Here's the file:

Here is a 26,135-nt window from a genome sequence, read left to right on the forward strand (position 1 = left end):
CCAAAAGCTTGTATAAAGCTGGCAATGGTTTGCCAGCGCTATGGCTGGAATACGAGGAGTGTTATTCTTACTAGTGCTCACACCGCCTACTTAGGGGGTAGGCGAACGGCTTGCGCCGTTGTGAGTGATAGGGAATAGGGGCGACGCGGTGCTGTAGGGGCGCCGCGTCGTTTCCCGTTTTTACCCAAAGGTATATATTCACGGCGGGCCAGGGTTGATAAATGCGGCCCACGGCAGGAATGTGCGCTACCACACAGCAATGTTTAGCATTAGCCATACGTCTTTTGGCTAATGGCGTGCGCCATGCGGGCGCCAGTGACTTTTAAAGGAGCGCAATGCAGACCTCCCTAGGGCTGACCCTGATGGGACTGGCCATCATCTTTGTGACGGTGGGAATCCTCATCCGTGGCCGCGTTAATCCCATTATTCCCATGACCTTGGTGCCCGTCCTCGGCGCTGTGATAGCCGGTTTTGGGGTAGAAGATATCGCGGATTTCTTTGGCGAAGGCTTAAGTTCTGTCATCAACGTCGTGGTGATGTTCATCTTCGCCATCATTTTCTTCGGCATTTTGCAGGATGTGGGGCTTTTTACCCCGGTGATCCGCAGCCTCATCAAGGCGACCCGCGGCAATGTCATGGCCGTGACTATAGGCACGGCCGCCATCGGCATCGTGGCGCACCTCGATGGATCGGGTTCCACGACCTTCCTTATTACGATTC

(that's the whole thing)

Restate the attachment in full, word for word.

Here is a 26,135-nt window from a genome sequence, read left to right on the forward strand (position 1 = left end):
CCAAAAGCTTGTATAAAGCTGGCAATGGTTTGCCAGCGCTATGGCTGGAATACGAGGAGTGTTATTCTTACTAGTGCTCACACCGCCTACTTAGGGGGTAGGCGAACGGCTTGCGCCGTTGTGAGTGATAGGGAATAGGGGCGACGCGGTGCTGTAGGGGCGCCGCGTCGTTTCCCGTTTTTACCCAAAGGTATATATTCACGGCGGGCCAGGGTTGATAAATGCGGCCCACGGCAGGAATGTGCGCTACCACACAGCAATGTTTAGCATTAGCCATACGTCTTTTGGCTAATGGCGTGCGCCATGCGGGCGCCAGTGACTTTTAAAGGAGCGCAATGCAGACCTCCCTAGGGCTGACCCTGATGGGACTGGCCATCATCTTTGTGACGGTGGGAATCCTCATCCGTGGCCGCGTTAATCCCATTATTCCCATGACCTTGGTGCCCGTCCTCGGCGCTGTGATAGCCGGTTTTGGGGTAGAAGATATCGCGGATTTCTTTGGCGAAGGCTTAAGTTCTGTCATCAACGTCGTGGTGATGTTCATCTTCGCCATCATTTTCTTCGGCATTTTGCAGGATGTGGGGCTTTTTACCCCGGTGATCCGCAGCCTCATCAAGGCGACCCGCGGCAATGTCATGGCCGTGACTATAGGCACGGCCGCCATCGGCATCGTGGCGCACCTCGATGGATCGGGTTCCACGACCTTCCTTATTACGATTC